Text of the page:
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Pre-Physical Therapy Concentration

A growing demand for physical therapists

According to the Bureau of Labor Statistics, the demand for physical therapists is expected to grow 28 percent by the year 2026. An aging population plus medical and technological developments are the driving factors for this job growth.

Today’s older adults are staying active much longer than previous generations, and they depend on physical therapists to help them maintain their mobility. In addition, physical therapists help with rehabilitation after heart attacks, strokes and mobility-related injuries, plus they can help individuals manage chronic conditions, such as diabetes or obesity.  Medical advances have extended the lives of trauma victims and newborn infants born with birth defects, which means physical therapists are needed to create individualized treatment plans for these patients. These plans are tailored to the severity of the injury, and can improve balance and coordination, strengthen muscle and joint flexibility, teach how to use a walker or wheelchair, and much more.

The B.S. in Exercise Science at William Woods University includes the option of pursuing a pre-physical therapy concentration, which enables you to meet the prerequisites required for admittance into a Doctor of Physical Therapy (DPT) program. This program is designed for students who want exposure to physical therapy patients as an undergraduate. Students can also pursue a DPT after earning a Bachelor of Science in Biology.

Special opportunities

  • Gain hands-on experience through two required internships in patient care settings
  • Learn from working professionals by completing 100 observational hours with a Doctor of Physical Therapy (a requirement for application to DPT programs)
  • Develop collaboration skills via interprofessional education with students from other healthcare majors including sports medicine, athletic training, nursing, and more
  • Master anatomy by using 3-D anatomical models in the classroom

Our Pre-Physical Therapy degree at work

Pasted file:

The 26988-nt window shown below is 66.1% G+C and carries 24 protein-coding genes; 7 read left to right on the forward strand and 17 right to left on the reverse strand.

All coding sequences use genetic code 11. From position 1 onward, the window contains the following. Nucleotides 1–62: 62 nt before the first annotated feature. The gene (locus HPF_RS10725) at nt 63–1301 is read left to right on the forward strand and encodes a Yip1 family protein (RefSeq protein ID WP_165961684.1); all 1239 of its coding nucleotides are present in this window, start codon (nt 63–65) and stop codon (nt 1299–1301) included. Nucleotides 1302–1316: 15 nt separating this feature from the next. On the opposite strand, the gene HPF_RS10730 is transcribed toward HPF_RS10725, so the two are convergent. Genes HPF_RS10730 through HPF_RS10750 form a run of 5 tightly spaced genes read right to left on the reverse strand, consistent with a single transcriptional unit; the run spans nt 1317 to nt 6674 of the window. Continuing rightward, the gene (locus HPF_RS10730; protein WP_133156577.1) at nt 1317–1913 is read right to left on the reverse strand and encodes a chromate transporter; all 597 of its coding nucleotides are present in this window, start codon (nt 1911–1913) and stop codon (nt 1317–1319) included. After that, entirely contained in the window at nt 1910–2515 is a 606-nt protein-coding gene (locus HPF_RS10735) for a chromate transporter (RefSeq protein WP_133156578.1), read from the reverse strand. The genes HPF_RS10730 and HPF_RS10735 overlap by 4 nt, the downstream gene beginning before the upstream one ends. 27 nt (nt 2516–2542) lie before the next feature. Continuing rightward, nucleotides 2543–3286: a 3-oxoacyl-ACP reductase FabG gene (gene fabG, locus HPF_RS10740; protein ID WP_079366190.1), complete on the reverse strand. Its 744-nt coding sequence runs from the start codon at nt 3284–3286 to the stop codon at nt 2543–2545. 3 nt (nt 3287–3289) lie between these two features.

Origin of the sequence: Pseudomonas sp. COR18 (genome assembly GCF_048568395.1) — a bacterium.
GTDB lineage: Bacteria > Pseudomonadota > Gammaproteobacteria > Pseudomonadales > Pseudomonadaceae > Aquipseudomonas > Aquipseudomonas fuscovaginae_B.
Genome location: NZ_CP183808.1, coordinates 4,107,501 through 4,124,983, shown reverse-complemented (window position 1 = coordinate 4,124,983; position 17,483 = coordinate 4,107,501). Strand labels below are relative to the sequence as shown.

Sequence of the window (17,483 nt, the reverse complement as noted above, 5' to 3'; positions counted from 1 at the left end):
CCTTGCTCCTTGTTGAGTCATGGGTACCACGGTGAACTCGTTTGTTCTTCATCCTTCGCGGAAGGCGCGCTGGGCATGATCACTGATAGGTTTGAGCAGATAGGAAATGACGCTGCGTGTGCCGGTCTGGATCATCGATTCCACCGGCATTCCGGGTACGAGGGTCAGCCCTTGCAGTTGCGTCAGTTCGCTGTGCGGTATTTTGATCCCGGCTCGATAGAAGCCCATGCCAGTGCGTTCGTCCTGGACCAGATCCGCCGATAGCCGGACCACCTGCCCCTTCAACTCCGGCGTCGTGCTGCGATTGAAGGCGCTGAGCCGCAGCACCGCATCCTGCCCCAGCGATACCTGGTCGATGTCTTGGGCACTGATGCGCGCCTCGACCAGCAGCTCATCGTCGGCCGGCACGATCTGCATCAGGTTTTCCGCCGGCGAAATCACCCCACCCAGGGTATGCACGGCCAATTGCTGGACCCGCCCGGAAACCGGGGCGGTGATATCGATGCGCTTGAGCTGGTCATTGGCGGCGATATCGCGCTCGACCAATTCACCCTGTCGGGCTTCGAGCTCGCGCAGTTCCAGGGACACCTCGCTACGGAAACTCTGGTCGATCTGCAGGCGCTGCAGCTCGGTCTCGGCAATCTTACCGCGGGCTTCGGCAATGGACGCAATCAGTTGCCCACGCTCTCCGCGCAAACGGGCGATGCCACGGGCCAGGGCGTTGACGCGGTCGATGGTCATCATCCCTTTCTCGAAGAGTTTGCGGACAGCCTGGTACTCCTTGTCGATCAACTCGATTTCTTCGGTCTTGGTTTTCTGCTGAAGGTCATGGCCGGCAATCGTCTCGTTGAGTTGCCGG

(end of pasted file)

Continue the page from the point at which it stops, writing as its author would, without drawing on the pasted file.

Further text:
• Follow a prescribed four-year plan that gives you the required academic courses plus experience in the field needed to enter a DPT program
  • Earn a DPT degree and provide: in-patient rehabilitation in hospitals working with patients who have traumatic injuries or neurological conditions; outpatient clinics treating patients with orthopedic and/or neurological conditions; emergency departments screening patients with acute musculoskeletal injuries or working with professional athletes and performing artists
  • You can also enter a post-graduate residency program to earn a clinical specialization in: cardiovascular and pulmonary rehabilitation, geriatrics, neurology, oncology, orthopedics, pediatrics, sports, and women’ health
  • The median annual wage for physical therapists in 2017 was $86,850
  • If you choose not to earn an advanced degree, this degree gives you the necessary skills to work directly with individuals in gyms and other settings

Do you know the difference between physical therapists and certified athletic trainers?

There are similarities between the two professions, especially in regards to orthopedics, but there are major differences.

Athletic trainers:

  • Work with primarily active individuals
  • Focus on managing acute and emergency injuries

Physical Therapists:

  • Take coursework covering pediatrics through geriatrics
  • Study degenerative and neurological conditions



Admissions Information

Learn more about undergraduate admissions requirements, deadlines, tuition and financial aid available to you.

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